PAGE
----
Published 4/1/2017
Terry Stanton

William J. Maloney, MD, Takes the Helm

In delivering his address as incoming president during the 2017 AAOS Annual Meeting, William J. Maloney, MD, spoke to the AAOS membership about the challenges the Academy and the profession must address as orthopaedic surgeons navigate what he called today's “disruptive times in health care.”

William J. Maloney, MD

Describing the recent presidential contest as “the most unusual U.S. presidential election in our lifetime and maybe of all time,” with implications yet unknown for health care and the practice of medicine, Dr. Maloney said, “in times of uncertainty, it is helpful to keep our mission and core values—excellence, professionalism, leadership, collegiality, and lifelong learning—as guideposts moving forward. Our Board is committed to these values, as we know you are.” 

The making of a leader
Dr. Maloney, who specializes in joint replacement, is the Elsbach-Richards Professor in Surgery and professor and chairman of the Department of Orthopaedic Surgery at the Stanford University School of Medicine. He also is a team physician for the Golden State Warriors and San Francisco 49ers.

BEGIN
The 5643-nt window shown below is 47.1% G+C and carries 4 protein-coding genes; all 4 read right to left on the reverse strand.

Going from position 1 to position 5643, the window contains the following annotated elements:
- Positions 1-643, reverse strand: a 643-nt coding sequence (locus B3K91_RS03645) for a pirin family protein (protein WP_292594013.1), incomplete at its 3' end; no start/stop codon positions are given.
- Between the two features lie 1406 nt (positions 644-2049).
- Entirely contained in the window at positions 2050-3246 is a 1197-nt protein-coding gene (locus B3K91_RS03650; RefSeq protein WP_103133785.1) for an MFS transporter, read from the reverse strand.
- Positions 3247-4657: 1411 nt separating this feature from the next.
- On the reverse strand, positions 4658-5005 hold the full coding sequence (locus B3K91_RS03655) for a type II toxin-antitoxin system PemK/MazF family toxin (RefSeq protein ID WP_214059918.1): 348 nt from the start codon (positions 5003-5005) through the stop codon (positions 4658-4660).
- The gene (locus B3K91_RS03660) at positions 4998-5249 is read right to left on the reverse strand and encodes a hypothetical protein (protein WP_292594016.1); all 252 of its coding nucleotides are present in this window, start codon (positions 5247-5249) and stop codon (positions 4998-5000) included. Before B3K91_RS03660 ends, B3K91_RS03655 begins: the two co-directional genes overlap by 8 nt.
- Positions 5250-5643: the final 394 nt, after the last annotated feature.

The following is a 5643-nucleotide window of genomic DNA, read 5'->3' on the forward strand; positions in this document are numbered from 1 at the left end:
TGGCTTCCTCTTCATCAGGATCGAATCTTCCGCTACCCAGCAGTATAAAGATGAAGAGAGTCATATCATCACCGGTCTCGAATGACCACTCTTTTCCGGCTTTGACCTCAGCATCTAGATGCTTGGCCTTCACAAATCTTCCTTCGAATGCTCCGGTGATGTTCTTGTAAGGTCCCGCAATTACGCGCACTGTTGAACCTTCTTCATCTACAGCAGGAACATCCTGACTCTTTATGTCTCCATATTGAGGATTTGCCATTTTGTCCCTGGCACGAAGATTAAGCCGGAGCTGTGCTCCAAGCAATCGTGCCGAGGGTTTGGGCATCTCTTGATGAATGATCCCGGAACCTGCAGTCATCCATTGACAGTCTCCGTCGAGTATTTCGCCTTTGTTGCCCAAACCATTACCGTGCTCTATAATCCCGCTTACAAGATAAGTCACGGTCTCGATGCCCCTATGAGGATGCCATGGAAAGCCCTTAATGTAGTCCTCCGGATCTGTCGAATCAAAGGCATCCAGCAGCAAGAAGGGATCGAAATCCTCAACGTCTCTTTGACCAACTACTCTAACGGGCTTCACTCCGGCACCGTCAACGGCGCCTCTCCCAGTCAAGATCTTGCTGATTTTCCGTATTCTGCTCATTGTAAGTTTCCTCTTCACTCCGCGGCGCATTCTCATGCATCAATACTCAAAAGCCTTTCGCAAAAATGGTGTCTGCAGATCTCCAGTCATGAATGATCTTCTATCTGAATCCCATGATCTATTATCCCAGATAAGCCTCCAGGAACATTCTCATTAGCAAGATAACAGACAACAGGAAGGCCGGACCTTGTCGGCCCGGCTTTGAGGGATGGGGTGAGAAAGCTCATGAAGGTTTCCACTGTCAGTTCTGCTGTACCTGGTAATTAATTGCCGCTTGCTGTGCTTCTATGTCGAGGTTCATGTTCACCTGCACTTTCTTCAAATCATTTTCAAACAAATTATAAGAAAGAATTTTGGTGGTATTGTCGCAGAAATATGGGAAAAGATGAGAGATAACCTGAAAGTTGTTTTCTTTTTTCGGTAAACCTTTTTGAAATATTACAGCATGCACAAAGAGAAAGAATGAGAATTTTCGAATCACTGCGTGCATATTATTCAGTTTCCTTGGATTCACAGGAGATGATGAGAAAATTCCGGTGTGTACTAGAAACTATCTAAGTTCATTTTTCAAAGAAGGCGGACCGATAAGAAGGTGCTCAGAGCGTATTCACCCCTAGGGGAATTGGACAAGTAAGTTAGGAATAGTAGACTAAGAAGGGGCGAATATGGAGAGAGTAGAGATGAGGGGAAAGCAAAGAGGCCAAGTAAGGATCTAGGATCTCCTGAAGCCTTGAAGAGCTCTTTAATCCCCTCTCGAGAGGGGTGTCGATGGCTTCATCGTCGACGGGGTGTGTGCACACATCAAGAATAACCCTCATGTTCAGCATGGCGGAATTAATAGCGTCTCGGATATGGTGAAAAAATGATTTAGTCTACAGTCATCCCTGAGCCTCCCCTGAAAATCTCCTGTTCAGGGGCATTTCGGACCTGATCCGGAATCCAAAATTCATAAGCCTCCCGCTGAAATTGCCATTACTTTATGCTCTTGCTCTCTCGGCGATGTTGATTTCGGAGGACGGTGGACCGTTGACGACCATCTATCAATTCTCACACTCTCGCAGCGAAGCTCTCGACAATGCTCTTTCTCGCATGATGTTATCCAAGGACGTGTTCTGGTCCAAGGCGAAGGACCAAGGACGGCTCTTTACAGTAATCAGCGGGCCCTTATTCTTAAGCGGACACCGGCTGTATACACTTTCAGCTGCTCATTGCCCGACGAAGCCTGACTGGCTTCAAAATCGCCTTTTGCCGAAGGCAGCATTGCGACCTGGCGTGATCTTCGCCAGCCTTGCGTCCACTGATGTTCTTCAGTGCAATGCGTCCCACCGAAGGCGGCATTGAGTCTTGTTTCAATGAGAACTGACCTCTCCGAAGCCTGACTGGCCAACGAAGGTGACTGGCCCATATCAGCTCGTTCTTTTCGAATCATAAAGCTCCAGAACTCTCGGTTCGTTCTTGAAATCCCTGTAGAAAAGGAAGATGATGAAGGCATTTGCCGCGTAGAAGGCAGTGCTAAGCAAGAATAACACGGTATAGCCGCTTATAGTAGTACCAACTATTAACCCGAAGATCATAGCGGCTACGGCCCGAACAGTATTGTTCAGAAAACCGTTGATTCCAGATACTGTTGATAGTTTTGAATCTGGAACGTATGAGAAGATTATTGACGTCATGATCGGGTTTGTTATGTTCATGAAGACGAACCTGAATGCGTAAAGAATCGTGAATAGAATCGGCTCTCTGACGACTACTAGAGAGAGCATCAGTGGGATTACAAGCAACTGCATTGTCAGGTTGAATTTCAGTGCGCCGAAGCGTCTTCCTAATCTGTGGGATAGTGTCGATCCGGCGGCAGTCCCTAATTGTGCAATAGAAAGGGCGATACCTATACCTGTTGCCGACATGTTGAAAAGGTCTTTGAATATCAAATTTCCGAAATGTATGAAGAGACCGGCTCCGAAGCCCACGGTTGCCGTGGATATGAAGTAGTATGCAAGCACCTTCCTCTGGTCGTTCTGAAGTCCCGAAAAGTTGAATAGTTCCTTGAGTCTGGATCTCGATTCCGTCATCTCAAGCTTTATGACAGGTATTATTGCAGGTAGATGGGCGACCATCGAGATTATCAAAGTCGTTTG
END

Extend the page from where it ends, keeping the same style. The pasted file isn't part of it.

Dr. Maloney earned his undergraduate degree at Stanford and his medical degree from the Columbia College of Physicians and Surgeons in New York. He was chief resident in orthopaedic surgery at Stanford University Medical Center and completed a fellowship in hip reconstruction surgery at Harvard Medical School and Massachusetts General Hospital. Dr. Maloney was on the faculty at the Washington University School of Medicine Department of Orthopaedic Surgery and was chief of orthopaedics at Barnes-Jewish Hospital in St. Louis, Mo.

Dr. Maloney has served on several AAOS committees, including the Council on Education. He championed the formation of the American Joint Replacement Registry (AJRR), and chaired its board of directors. Additionally, Dr. Maloney has been a part of board leadership for the Knee Society, the Hip Society, the Western Orthopaedic Association, and the American Association of Hip and Knee Surgeons. He is a past president of the Hip Society and a recipient of numerous research awards.

Embracing the challenge
Reviewing the major events and milestones that have reshaped the healthcare landscape over the past decade—including the Physician Quality Reporting System, the Medicare Improvements for Patient and Providers Act, the seminal Affordable Care Act, and MACRA (the Medicare Access and CHIP Reauthorization Act)—Dr. Maloney said, “It is clear that the ever-expanding regulatory requirements that we all have faced have increased the administrative burden and cost of providing care, resulting in doctors spending less time with patients.” These and other measures, while “designed by well-meaning people,” have had an impact on medical practice that has been significant and, many feel, counter-productive,” contributing, many believe, “to increasing physician burnout without significantly improving patient outcomes.”